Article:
Expert Opinion: How Google Instant Changes SEO

September 15, 2010
There have been a number of articles lately talking about the impact of Google Instant on the world of search engine optimisation. Dramatic claims like “Google Instant Makes SEO Irrelevant” by Steve Rubel are reactionary and unfounded. But that is not to say that there will be no affect for SEOs. Matt Cutts seems to conclude that Google Instant might change SEO. Well here’s my two cents: Google Instant will change SEO right now because it teaches searchers how to better search.

Let’s use a specific example for a specific industry. Imagine a small business owner is investigating setting up a website. The most used search term is “web design” which gets 12,100 exact searches each month in Australia and 301,000 world wide.

That makes ranking “Web Design” on the first page a pretty lucrative keyword to rank for since it will attract a great deal of searchers. However with the introduction of Google Instant, more searchers will modify their search term on the fly. Look at what happens when I enter the term “Web Design”.

There are a few things that happen here. 1) Google Suggest suggests a different keyword “Web Designer”. 2) The search results appear instantly and bold related search terms such as “Website” and 3) More search terms are made available to the searcher such as “Company”. Now since the results are instant and do not require the user to take any action, the user is free (if not even encouraged) to make continual modifications to the search term used. So in this example the user might decide to change the term to “web designer” or “website design company”. Let’s assume the searcher decided to change to “website design company”. Here’s what happens:

As the user nearly completes the term the plural term “companies” is suggested. Now the user knows that there is nothing to be lost by changing the search term mid type since the results are instant.

So here are my conclusions:

  1. Searchers will be educated as they search
  2. Searchers on average will perform more searches than previously
  3. Long tail keyword searches will increase in volume
  4. Keywords that lend themselves to plurals will increase in volume

So how do SEOs need to change their practice? Once they have done initial keyword research they need to start analysing how a typical searcher will behave when entering this search term. Useful questions to ask are, how will a searcher likely modify this search term? And, what long term keywords can be combined to rank for a range of possible modified searches?

5 Responses

  1. Here is what I think about this change. By implementing Instant Google is trying to eliminate top positions of those internet marketers who intentionally were benefiting from “misspeld” keywords, because the search will automatically offer the correct spelled version of keywords.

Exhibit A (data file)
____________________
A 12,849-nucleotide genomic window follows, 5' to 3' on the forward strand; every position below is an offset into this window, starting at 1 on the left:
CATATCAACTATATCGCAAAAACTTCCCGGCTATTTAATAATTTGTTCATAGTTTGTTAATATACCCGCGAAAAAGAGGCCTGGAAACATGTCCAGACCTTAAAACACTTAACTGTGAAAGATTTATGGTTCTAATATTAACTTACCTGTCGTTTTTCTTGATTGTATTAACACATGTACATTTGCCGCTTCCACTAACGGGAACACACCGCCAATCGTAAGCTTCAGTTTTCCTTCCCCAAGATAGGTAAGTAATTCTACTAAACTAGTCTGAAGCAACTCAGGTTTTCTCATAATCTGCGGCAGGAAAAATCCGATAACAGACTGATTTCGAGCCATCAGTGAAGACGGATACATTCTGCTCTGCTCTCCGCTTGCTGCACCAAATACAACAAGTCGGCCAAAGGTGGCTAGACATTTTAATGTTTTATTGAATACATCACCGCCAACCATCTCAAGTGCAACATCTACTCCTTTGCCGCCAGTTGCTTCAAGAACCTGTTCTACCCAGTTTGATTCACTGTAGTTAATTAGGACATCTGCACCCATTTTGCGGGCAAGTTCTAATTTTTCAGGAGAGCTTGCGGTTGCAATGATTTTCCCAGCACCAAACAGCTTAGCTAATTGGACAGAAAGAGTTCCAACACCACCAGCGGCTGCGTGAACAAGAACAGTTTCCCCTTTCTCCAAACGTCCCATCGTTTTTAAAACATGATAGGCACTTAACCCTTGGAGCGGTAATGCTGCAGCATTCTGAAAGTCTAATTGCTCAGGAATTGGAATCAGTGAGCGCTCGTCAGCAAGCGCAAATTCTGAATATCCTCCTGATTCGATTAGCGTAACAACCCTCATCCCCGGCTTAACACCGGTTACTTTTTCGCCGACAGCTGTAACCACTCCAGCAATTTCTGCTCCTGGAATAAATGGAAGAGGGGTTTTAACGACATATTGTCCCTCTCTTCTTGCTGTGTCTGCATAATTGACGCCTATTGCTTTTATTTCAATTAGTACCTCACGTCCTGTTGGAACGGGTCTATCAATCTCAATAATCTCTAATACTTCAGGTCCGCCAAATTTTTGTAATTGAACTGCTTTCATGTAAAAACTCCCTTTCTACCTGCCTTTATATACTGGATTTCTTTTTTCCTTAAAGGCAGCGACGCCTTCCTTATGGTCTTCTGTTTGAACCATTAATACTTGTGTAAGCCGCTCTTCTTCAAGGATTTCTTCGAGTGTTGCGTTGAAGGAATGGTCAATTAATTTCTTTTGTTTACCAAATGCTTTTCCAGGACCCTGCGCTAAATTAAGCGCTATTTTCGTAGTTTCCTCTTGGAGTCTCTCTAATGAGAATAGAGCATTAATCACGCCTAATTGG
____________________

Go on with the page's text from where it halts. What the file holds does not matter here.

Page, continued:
I agree that plural search amount will increase.
    Showing up long tail keywords is good but on the other hand might be bad as well because Google has now direct impact on what they want people to search for.
    Let’s see how this evolves further on but it’s clear that IM strategies must be reconsidered starting now.

  2. Hi Aiv, thanks for your response. That’s a good point about misspellings, I hadn’t thought of that. I think you’re right in that Google now has more control over what long tail keywords will be more popular since it is Google that terms what the suggested terms are. However I suspect the suggestions would be an algorithm which attempts to learn ‘what people really want’ as opposed to what Google wants.

  3. One things is for sure, top 3-4 search results will get 80% of the “clicks” with google instant. This means more competition which is nice :)

  4. What about geographic searches? I know that Google already takes into about your IP address to make your search local-specific, but it still is a different set of results when you end up searching locallly…. so, if you were looking for a “web-designer”, and Google didn’t offer “chicago” as a local long-tail option, then the more nationally optimized result would end potentially receiving much more business because you may not add your Geographic modifier based on Google’s lack of a local selection.

  5. I think this change is all about making more money for Google for adwords. Let me explain.

    Rather than encouraging people to type more, by presenting results already before the user has finished typing, it can encourage them to stop typing as soon as they see something relevant. This means that whoever is ranked for the main keywords will end up with more click throughs, but whoever is relying on the “long tail” for traffic will probably end up much worse off in terms of Google traffic. These sites will then have to rely more on Adwords – and thus Google makes more money!


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